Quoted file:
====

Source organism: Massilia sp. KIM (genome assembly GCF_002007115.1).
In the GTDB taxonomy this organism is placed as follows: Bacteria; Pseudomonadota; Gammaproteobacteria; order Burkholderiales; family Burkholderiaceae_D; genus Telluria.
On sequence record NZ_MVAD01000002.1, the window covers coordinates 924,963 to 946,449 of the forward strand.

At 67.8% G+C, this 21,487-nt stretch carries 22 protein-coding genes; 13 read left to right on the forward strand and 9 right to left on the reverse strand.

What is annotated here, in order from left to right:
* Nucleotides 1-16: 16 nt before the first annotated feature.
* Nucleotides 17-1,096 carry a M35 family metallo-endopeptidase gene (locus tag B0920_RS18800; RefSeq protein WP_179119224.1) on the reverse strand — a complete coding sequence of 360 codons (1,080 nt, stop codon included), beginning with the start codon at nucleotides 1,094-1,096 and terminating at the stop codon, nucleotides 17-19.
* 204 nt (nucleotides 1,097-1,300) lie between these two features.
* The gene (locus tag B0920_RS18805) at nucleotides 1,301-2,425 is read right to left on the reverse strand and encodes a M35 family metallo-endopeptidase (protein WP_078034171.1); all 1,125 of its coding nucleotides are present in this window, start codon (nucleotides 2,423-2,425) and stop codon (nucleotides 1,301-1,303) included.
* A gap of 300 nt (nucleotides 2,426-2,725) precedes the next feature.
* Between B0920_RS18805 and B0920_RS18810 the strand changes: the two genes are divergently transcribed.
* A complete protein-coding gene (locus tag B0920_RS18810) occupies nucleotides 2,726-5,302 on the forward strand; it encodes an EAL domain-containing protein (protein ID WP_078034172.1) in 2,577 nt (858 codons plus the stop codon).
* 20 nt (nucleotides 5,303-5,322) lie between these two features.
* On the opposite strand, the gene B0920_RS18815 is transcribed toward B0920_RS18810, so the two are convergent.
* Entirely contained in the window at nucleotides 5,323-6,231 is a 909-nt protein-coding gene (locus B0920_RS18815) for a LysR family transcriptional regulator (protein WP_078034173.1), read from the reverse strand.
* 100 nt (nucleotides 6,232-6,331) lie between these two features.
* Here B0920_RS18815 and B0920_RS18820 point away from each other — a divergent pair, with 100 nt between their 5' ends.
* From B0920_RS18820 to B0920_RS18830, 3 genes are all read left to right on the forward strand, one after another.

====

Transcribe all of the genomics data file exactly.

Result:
Source organism: Massilia sp. KIM (genome assembly GCF_002007115.1).
In the GTDB taxonomy this organism is placed as follows: Bacteria; Pseudomonadota; Gammaproteobacteria; order Burkholderiales; family Burkholderiaceae_D; genus Telluria.
On sequence record NZ_MVAD01000002.1, the window covers coordinates 924,963 to 946,449 of the forward strand.

At 67.8% G+C, this 21,487-nt stretch carries 22 protein-coding genes; 13 read left to right on the forward strand and 9 right to left on the reverse strand.

What is annotated here, in order from left to right:
* Nucleotides 1-16: 16 nt before the first annotated feature.
* Nucleotides 17-1,096 carry a M35 family metallo-endopeptidase gene (locus tag B0920_RS18800; RefSeq protein WP_179119224.1) on the reverse strand — a complete coding sequence of 360 codons (1,080 nt, stop codon included), beginning with the start codon at nucleotides 1,094-1,096 and terminating at the stop codon, nucleotides 17-19.
* 204 nt (nucleotides 1,097-1,300) lie between these two features.
* The gene (locus tag B0920_RS18805) at nucleotides 1,301-2,425 is read right to left on the reverse strand and encodes a M35 family metallo-endopeptidase (protein WP_078034171.1); all 1,125 of its coding nucleotides are present in this window, start codon (nucleotides 2,423-2,425) and stop codon (nucleotides 1,301-1,303) included.
* A gap of 300 nt (nucleotides 2,426-2,725) precedes the next feature.
* Between B0920_RS18805 and B0920_RS18810 the strand changes: the two genes are divergently transcribed.
* A complete protein-coding gene (locus tag B0920_RS18810) occupies nucleotides 2,726-5,302 on the forward strand; it encodes an EAL domain-containing protein (protein ID WP_078034172.1) in 2,577 nt (858 codons plus the stop codon).
* 20 nt (nucleotides 5,303-5,322) lie between these two features.
* On the opposite strand, the gene B0920_RS18815 is transcribed toward B0920_RS18810, so the two are convergent.
* Entirely contained in the window at nucleotides 5,323-6,231 is a 909-nt protein-coding gene (locus B0920_RS18815) for a LysR family transcriptional regulator (protein WP_078034173.1), read from the reverse strand.
* 100 nt (nucleotides 6,232-6,331) lie between these two features.
* Here B0920_RS18815 and B0920_RS18820 point away from each other — a divergent pair, with 100 nt between their 5' ends.
* From B0920_RS18820 to B0920_RS18830, 3 genes are all read left to right on the forward strand, one after another.